It could have been a puritanical new regulation laid out by High Inquisitor Dolores Umbridge, one of the villains in the Harry Potter series:
"Any physical contact between boys and girls at school is forbidden, including hand-holding, handshakes, hugging, patting, carrying people on the back and kissing. Boys and girls should only talk together in well-lit places such as the classroom or hallway. Exclusive talk between one boy and one girl is prohibited. Any conversation between members of the opposite sex should be vocal, and any dialogue via letter, QQ messenger or mobile phone at school is against the rules..."
So read the new rules issued by the Yizhou No 1 High School in South China's Guangxi Zhuang Autonomous Region.
"Offenders will receive a warning and a lecture from school administrators. The parents of serious offenders will be invited to the school for a meeting, and students will be sent home to meditate for three to seven days. Repeat offenders will be suspended from school," according to the rule.
School officials said the rule would help keep the crowded hallways and dining hall safe and orderly, avoid premature love affairs and ensure that all students are comfortable and concentrate on their studies, the Southland Morning Post reported.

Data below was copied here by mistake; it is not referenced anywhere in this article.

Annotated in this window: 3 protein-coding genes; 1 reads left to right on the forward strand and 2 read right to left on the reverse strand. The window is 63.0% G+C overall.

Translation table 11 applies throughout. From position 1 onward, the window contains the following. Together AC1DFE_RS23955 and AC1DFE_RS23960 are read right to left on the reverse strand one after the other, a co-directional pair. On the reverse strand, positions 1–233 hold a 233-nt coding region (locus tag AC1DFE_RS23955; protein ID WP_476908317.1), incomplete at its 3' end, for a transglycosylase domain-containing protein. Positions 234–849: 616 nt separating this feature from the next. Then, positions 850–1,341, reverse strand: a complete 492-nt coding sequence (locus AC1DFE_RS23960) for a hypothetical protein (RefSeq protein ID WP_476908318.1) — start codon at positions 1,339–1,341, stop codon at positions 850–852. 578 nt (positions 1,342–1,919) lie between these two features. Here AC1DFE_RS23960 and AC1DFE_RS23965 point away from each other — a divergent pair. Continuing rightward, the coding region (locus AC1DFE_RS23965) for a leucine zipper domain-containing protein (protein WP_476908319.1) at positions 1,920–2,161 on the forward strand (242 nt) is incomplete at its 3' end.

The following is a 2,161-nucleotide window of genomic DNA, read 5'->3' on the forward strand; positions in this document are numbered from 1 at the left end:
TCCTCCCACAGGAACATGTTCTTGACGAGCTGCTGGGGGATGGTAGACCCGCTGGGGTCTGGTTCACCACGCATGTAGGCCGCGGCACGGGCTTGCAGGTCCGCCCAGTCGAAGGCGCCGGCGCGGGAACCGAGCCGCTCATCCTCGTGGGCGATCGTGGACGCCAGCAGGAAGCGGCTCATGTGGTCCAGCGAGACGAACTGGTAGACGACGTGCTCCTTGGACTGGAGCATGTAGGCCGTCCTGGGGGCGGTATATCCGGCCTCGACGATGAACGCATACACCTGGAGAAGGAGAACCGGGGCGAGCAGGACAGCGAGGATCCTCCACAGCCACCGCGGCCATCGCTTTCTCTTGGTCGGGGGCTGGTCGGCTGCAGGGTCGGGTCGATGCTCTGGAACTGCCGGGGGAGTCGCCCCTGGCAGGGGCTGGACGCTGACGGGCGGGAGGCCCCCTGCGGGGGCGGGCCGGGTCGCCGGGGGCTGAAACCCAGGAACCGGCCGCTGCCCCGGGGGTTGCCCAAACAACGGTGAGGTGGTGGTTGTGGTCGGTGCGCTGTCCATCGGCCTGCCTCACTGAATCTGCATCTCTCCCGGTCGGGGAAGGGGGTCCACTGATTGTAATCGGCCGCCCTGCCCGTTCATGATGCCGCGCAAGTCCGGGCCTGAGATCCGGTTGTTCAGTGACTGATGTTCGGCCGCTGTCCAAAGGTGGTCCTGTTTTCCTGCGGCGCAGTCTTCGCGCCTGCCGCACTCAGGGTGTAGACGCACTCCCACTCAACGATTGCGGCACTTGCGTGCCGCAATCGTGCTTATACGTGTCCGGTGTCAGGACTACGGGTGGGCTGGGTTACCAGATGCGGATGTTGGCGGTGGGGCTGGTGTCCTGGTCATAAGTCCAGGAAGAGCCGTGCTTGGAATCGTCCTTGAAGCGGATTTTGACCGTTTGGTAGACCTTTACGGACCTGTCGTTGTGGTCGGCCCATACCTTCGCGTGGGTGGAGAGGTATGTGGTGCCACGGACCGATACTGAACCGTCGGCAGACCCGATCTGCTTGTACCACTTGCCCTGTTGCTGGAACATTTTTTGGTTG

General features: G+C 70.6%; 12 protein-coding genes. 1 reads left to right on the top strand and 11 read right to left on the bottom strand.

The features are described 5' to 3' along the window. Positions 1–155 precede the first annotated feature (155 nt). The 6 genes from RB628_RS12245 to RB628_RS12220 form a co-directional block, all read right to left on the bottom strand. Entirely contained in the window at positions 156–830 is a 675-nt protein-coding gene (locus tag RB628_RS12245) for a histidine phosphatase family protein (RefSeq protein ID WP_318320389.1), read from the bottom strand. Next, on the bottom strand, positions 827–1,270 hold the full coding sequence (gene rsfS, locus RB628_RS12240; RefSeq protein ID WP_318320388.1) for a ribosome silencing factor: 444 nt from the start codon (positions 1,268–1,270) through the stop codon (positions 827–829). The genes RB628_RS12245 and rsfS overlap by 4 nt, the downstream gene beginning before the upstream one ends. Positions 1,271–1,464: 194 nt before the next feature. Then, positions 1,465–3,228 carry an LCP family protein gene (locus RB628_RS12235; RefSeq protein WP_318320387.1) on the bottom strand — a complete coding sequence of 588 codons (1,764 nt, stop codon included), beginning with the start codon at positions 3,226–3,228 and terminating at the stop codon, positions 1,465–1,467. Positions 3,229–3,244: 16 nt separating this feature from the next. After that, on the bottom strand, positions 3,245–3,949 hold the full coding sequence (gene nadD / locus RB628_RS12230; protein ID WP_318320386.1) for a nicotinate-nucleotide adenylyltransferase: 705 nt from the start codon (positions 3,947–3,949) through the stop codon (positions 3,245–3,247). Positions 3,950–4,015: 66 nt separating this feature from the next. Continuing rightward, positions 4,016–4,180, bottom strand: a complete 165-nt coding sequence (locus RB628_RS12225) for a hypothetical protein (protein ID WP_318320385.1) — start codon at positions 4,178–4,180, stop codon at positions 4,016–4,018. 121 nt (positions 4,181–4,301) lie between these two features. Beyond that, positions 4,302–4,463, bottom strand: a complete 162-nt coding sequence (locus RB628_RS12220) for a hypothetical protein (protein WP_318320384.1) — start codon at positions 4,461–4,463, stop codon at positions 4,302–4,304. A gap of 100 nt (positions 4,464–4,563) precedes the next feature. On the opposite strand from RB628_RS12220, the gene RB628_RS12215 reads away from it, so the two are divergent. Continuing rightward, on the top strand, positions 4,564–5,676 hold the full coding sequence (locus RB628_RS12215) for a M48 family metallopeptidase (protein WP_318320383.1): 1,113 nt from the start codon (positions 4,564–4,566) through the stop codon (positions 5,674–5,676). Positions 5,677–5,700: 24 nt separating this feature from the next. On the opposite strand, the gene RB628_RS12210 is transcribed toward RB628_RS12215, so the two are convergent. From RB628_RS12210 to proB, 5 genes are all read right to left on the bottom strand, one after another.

"The rule will not affect normal communication, which is based on transparent, civilized and healthy principles, between boys and girls," said He Yanping, vice-principal of the school.
"The rule has not violated human rights as it only targets those boys and girls who cannot behave themselves properly at school," she said.
The school has more than 2,000 students aged from 14 to 18.
When the rule was announced at an assembly last month, the students raised an uproar.
"Electronic eyes can be seen everywhere in the dining hall, dormitory and teaching building foyer. We feel we are watched," an anonymous student at the school said.
However, many parents have applauded the rule, saying it would help regulate the behavior of the students, most of whom are only children and are often spoiled.
The parents' worries seem to have some basis in reality. There were reportedly three love affairs involving students last semester. School administrators said two of the couples' grades had suffered as a result, while the third couple reportedly snuck off campus for a whole night.
However, experts said it was a bad idea to deal with the possibility of attraction between students by avoiding it.
"Middle school students often fall in love. Providing constructive suggestions and guidance is better than banning all contact between boys and girls," said Sun Yunxiao, a sociologist with the Chinese Youth and Children Research Center.
"Schools should provide more opportunities to help teenagers understand contact with the opposite sex. They should address their curiosity about sex," Sun said.
For her part, Yan Hong, a Shanghai primary school teacher, has found a way to help teenage students understand love and sex.
"I try to make my students understand that love is a beautiful thing, but they need to understand that their actions have consequences," Yan said.